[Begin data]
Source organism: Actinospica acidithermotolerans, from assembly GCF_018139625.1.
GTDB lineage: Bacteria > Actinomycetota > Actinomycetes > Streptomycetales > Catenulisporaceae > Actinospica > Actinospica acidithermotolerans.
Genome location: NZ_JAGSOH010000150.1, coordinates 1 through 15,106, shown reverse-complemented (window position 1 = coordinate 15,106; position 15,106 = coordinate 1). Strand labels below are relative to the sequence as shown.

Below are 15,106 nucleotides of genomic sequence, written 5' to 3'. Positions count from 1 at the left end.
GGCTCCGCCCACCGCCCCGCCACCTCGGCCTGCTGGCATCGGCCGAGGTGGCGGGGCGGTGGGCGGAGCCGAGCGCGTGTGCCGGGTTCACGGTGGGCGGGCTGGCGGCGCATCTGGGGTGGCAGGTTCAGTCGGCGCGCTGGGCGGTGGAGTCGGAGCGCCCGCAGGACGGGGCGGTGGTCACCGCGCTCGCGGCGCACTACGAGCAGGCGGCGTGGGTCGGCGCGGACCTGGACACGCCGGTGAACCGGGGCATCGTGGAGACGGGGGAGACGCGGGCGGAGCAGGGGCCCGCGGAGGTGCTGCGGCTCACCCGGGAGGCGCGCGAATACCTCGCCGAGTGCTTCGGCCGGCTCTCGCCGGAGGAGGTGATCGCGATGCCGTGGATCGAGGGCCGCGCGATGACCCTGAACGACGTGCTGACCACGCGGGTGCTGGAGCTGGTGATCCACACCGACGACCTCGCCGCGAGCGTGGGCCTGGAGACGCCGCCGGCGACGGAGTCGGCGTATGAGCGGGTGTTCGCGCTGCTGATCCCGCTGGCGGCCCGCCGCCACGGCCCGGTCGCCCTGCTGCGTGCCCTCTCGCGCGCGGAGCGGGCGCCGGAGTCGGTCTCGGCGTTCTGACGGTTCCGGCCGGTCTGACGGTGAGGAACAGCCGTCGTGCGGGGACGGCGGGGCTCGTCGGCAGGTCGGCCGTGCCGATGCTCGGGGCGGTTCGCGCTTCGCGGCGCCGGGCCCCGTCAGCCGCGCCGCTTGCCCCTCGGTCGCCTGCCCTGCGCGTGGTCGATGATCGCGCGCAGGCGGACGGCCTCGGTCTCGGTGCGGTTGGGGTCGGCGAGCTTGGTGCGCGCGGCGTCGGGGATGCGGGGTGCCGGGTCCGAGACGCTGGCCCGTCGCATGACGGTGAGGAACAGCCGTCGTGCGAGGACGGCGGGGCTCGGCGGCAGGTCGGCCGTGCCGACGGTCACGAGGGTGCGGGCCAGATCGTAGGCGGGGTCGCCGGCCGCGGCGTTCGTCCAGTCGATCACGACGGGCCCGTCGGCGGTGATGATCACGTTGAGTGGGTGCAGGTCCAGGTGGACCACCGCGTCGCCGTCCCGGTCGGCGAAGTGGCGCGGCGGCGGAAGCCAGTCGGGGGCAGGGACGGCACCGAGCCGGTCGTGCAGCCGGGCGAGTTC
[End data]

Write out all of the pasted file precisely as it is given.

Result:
Source organism: Actinospica acidithermotolerans, from assembly GCF_018139625.1.
GTDB lineage: Bacteria > Actinomycetota > Actinomycetes > Streptomycetales > Catenulisporaceae > Actinospica > Actinospica acidithermotolerans.
Genome location: NZ_JAGSOH010000150.1, coordinates 1 through 15,106, shown reverse-complemented (window position 1 = coordinate 15,106; position 15,106 = coordinate 1). Strand labels below are relative to the sequence as shown.

Below are 15,106 nucleotides of genomic sequence, written 5' to 3'. Positions count from 1 at the left end.
GGCTCCGCCCACCGCCCCGCCACCTCGGCCTGCTGGCATCGGCCGAGGTGGCGGGGCGGTGGGCGGAGCCGAGCGCGTGTGCCGGGTTCACGGTGGGCGGGCTGGCGGCGCATCTGGGGTGGCAGGTTCAGTCGGCGCGCTGGGCGGTGGAGTCGGAGCGCCCGCAGGACGGGGCGGTGGTCACCGCGCTCGCGGCGCACTACGAGCAGGCGGCGTGGGTCGGCGCGGACCTGGACACGCCGGTGAACCGGGGCATCGTGGAGACGGGGGAGACGCGGGCGGAGCAGGGGCCCGCGGAGGTGCTGCGGCTCACCCGGGAGGCGCGCGAATACCTCGCCGAGTGCTTCGGCCGGCTCTCGCCGGAGGAGGTGATCGCGATGCCGTGGATCGAGGGCCGCGCGATGACCCTGAACGACGTGCTGACCACGCGGGTGCTGGAGCTGGTGATCCACACCGACGACCTCGCCGCGAGCGTGGGCCTGGAGACGCCGCCGGCGACGGAGTCGGCGTATGAGCGGGTGTTCGCGCTGCTGATCCCGCTGGCGGCCCGCCGCCACGGCCCGGTCGCCCTGCTGCGTGCCCTCTCGCGCGCGGAGCGGGCGCCGGAGTCGGTCTCGGCGTTCTGACGGTTCCGGCCGGTCTGACGGTGAGGAACAGCCGTCGTGCGGGGACGGCGGGGCTCGTCGGCAGGTCGGCCGTGCCGATGCTCGGGGCGGTTCGCGCTTCGCGGCGCCGGGCCCCGTCAGCCGCGCCGCTTGCCCCTCGGTCGCCTGCCCTGCGCGTGGTCGATGATCGCGCGCAGGCGGACGGCCTCGGTCTCGGTGCGGTTGGGGTCGGCGAGCTTGGTGCGCGCGGCGTCGGGGATGCGGGGTGCCGGGTCCGAGACGCTGGCCCGTCGCATGACGGTGAGGAACAGCCGTCGTGCGAGGACGGCGGGGCTCGGCGGCAGGTCGGCCGTGCCGACGGTCACGAGGGTGCGGGCCAGATCGTAGGCGGGGTCGCCGGCCGCGGCGTTCGTCCAGTCGATCACGACGGGCCCGTCGGCGGTGATGATCACGTTGAGTGGGTGCAGGTCCAGGTGGACCACCGCGTCGCCGTCCCGGTCGGCGAAGTGGCGCGGCGGCGGAAGCCAGTCGGGGGCAGGGACGGCACCGAGCCGGTCGTGCAGCCGGGCGAGTTC